The Englerts, including Eleni's father Jon, also a dentist, were blown away by UW's Disability Resources for Students department. And Ernst's nationally renowned coaching spoke for itself.

"They did the research and found us," Ernst said.

That's proving to be one of Eleni's smartest strokes yet.

It sounds simple, but one of her favorite parts of her new life is having her training facility and boats on the UW campus rather than a car ride away like at most schools.

She is capable of making the Olympic team. Not the Paralympic team. The Olympic team.

Before Washington it was a major operation for Englert to get to any workout that was beyond walking distance for her and Briggs. She had to find drivers and rides to coordinate with open gym times. And the mode of transportation needed to accommodate Briggs, of course.

Conibear Shellhouse is a walk down the hill from her dorm room in UW's Haggett Hall. That proximity has already made Englert a better rower than she already was, through better, more consistent and availably training. Getting to 7 a.m. workouts isn't nearly the challenge it could be for Englert.

"I love the boats being on campus. That means I can come down whenever I want," she said. "I don't have to rely on anyone to drive me to practice. Sometimes we work on the Rowperfects (indoor rowing machines) in the morning, and I can just do that."

Bullis, her new coach, has been equally pleased and surprised with how well this has worked out.

"I thought there'd be a lot more challenges. I mean, simple, logistical things," he said. "Getting her here. Getting her in and out of the boat. Does she need to have someone telling her every step of the way where she is and what she is doing?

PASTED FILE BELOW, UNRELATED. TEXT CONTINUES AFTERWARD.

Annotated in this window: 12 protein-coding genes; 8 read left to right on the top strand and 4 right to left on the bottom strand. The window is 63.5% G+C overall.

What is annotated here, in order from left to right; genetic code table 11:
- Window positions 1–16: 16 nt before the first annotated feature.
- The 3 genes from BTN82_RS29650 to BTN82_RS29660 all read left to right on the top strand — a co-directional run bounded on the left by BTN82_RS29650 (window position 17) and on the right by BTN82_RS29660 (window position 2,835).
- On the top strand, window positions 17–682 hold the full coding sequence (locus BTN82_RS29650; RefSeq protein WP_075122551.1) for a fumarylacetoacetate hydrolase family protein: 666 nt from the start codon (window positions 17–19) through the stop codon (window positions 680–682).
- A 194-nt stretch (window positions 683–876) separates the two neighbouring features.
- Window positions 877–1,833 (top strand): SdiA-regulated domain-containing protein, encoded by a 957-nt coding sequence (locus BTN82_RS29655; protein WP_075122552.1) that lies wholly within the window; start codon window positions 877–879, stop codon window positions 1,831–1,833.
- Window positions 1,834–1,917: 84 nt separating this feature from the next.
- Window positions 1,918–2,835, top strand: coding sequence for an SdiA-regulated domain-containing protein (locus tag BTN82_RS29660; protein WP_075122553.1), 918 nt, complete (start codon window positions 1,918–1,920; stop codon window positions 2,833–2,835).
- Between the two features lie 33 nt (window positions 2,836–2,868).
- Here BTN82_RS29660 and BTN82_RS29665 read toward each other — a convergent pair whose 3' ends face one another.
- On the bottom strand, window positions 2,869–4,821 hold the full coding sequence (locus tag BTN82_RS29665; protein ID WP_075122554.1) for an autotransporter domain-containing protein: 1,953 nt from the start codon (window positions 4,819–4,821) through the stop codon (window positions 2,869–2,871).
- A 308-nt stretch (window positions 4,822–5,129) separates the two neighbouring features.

"But, shockingly, she does everything herself. She can move around with Briggs. She brings Briggs into the locker room. She brings him and can warm up running with the girls, and stays with them. Carrying the boat out. Everything."

As for academics, Englert says she "loves" her math and English tutors.

She has the same affection for UW's Disability Resources for Students office.

"DRS, they are amazing," she said. "They got all my books done on the computer within the first week of school. And I didn't even need my books that first week of school! So I felt really prepared and confident going to classes."

Englert bought her required textbooks when she arrived on campus then took each one to DRS. Staffers there cut the bindings of the books and scanned them into text-selectable PDFs . Englert could then upload those PDFs into her BrailleNote, a computer with a Braille keyboard, a speech synthesizer and a Braille display screen. (Made by Humanware, based in Quebec, Canada, BrailleNote computers retail from $4,000-$6,000).

"I've done texting with them. Everything has been so smooth and effortless," she says of DRS and her professors. "It's just been awesome."

She likes dorm life, except for one small issue.

"My only problem has been the noise," she said. "I go to bed early because of (early morning practice). It's been hard to get the other students to realize that."

She even finds Seattle's gray, wet, fall weather, which turned on as if by switch a couple weeks ago, a plus.

"I like it," the San Diegan said with a big grin. "I was actually mad today because it was sunny. I haven't worn sunglasses in four days, and my favorite pair broke."

Turns out, Eleni Englert doesn't need eyesight to see how well she is fitting in as one of the most unique Huskies ever.

"I've never been on a team like this. It's amazing," she said. "Just the support and then all the athletes are so dedicated.

"I've been on teams with dedicated athletes, but at some point they are just like, ehh," she says, dropping her shoulders and pouting her mouth to portray defeat.

"They are all really supportive; they are super-cool teammates.

"The whole program is awesome."

Washington Gregg Bell